This is another interesting twist on the theme of revenge, funny on the surface, but sad and ironic on the inside. The dialogue sounds authentic. The accidental female bonding between the two female rivals is heartwarming. The image, “The circle of wolfish men,” is vivid and so is the image of Alice, “keeping her eyes on the empty martini glass trembling between her fingers.”  I had to take a double take to see the “wolfish men” in the picture prompt, but I am sold on the concept. The choice of rattlesnake as a weapon against the cheating husband sounds naïve, but is quite plausible for the simple-minded characters like Alice and Scarlett. I like this for the great character portrayal, dialogue, and the double jeopardy for the unsuspecting cheater. Bravo!

Congratulations, Steph! Your brand new (quite sparkly!) winner’s badge awaits you impatiently below. Here is your winner’s page and your winning tale on the winners’ wall. Please contact me ASAP so I can interview you for this week’s #SixtySeconds feature. And here is your winning story:

Ain’t That Something

Alice had heard you could put rattlesnakes in their beds. Men.

“That’ll shake em up, let me tell ya.”

This from Scarlett, her husband’s mistress, teetering on gold high heels from one too many highballs.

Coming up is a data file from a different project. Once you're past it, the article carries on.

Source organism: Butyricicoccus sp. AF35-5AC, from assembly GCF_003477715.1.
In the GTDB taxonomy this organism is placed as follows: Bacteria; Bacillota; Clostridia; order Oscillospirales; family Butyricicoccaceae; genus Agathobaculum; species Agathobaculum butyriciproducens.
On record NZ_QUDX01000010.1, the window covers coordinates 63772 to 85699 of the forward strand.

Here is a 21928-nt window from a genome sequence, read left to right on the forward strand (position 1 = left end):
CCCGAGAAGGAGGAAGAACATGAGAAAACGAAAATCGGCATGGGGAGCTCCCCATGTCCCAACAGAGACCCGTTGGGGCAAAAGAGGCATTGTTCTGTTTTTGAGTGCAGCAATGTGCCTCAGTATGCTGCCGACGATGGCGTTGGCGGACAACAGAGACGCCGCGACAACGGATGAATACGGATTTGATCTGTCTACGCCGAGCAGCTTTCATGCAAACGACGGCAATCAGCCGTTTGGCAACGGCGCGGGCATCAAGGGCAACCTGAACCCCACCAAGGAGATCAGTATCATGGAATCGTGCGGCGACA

“This girl on the chorus line with me, she said she put a rattler under her boyfriend’s sheets once. Said he never ran around on her again. Ain’t that something?”

The circle of wolfish men, including her husband, had thrown their heads back in raucous laughter, their mouths as wide as manholes, and pressed in even closer.

Alice, sitting three stools down, keeping her eyes on the empty martini glass trembling between her fingers, had wondered where the hell you could find a rattlesnake in Chicago. She had almost dared to ask, when they had found themselves eyeing one another the powder room’s mirror, but Scarlett had winked at her first.

“Corner of Knox and 53rd, honey. Just knock once and ask for Vinny.”



Flash! Friday Vol 2 – 14: WINNERS!

With many thanks for your patience (a power-blasting snowstorm in MARCH in the DRAGON CAVES!? outrage!), please join me in thanking outgoing judge Whitney Healy & congratulating our newest batch of winners. PARTEH IN THE DRAGON CAVES!